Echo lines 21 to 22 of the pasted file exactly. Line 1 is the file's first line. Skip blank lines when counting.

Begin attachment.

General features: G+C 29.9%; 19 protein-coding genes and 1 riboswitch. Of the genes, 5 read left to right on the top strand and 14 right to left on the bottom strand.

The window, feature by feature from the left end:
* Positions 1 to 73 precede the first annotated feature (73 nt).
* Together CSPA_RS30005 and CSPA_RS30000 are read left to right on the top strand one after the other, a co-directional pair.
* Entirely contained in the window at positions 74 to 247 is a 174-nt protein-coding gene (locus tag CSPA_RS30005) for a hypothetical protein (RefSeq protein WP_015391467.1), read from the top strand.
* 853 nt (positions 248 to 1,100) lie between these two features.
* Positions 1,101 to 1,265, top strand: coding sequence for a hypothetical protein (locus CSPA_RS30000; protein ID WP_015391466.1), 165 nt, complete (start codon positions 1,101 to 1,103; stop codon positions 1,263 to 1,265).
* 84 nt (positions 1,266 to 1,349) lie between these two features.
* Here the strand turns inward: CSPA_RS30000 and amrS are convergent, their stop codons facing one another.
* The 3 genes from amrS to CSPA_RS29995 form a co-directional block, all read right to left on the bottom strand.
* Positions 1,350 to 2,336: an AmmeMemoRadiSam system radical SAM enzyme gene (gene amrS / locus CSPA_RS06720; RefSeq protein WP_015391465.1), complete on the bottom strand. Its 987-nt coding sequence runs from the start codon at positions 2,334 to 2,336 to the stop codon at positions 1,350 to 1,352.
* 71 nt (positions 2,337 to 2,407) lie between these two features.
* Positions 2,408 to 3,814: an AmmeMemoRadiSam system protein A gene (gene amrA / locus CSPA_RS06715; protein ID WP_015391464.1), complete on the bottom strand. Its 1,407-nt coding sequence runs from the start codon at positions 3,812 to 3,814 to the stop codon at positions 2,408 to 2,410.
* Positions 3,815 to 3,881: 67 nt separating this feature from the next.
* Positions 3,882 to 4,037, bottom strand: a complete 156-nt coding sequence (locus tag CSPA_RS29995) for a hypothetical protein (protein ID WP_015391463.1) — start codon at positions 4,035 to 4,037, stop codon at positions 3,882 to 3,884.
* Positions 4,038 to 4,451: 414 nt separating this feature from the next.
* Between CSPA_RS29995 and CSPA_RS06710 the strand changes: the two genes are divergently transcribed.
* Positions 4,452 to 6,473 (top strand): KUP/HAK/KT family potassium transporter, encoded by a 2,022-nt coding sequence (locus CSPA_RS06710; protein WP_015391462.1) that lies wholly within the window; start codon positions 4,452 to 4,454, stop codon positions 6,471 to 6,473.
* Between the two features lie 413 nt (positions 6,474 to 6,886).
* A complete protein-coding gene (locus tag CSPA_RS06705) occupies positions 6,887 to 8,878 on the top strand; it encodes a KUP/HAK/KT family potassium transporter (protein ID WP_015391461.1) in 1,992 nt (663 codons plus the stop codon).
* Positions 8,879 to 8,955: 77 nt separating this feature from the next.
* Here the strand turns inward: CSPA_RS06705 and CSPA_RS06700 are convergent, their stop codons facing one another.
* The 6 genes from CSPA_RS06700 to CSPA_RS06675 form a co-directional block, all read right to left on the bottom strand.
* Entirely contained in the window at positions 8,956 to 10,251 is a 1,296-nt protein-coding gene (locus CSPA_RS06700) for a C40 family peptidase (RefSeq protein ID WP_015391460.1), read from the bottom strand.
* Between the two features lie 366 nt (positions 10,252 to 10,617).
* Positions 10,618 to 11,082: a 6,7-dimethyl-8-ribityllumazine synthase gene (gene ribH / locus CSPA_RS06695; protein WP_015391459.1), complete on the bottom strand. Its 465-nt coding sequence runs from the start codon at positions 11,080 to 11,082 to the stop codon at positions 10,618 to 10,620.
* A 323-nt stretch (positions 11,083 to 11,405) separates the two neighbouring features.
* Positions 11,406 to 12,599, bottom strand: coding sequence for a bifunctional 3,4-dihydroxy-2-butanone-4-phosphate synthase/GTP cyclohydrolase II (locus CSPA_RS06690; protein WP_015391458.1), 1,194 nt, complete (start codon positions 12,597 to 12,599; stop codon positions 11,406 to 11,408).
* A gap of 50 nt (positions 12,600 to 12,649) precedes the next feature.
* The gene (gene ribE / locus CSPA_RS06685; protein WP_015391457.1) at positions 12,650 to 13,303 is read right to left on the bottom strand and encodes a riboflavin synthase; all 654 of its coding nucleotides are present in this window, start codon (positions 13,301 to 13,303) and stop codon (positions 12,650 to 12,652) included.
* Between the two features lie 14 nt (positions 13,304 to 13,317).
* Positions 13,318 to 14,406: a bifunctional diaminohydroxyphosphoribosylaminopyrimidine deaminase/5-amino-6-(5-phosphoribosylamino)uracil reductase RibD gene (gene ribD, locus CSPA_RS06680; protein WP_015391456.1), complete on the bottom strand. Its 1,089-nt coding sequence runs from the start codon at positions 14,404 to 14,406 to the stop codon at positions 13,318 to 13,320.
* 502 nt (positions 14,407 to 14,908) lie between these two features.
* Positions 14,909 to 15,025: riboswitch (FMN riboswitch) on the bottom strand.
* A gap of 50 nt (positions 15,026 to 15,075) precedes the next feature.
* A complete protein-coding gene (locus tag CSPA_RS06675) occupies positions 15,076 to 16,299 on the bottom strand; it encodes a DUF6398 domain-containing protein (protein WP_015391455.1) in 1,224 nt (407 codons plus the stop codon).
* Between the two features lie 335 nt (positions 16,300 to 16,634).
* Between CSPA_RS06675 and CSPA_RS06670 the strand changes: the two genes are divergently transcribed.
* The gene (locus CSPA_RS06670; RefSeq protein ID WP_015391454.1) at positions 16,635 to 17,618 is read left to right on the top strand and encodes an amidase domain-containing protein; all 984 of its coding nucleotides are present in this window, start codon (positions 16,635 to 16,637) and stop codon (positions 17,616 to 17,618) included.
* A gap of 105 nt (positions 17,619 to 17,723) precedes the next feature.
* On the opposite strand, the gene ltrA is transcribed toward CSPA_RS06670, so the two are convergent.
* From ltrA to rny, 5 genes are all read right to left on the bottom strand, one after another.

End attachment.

* Positions 8,879 to 8,955: 77 nt separating this feature from the next.
* Here the strand turns inward: CSPA_RS06705 and CSPA_RS06700 are convergent, their stop codons facing one another.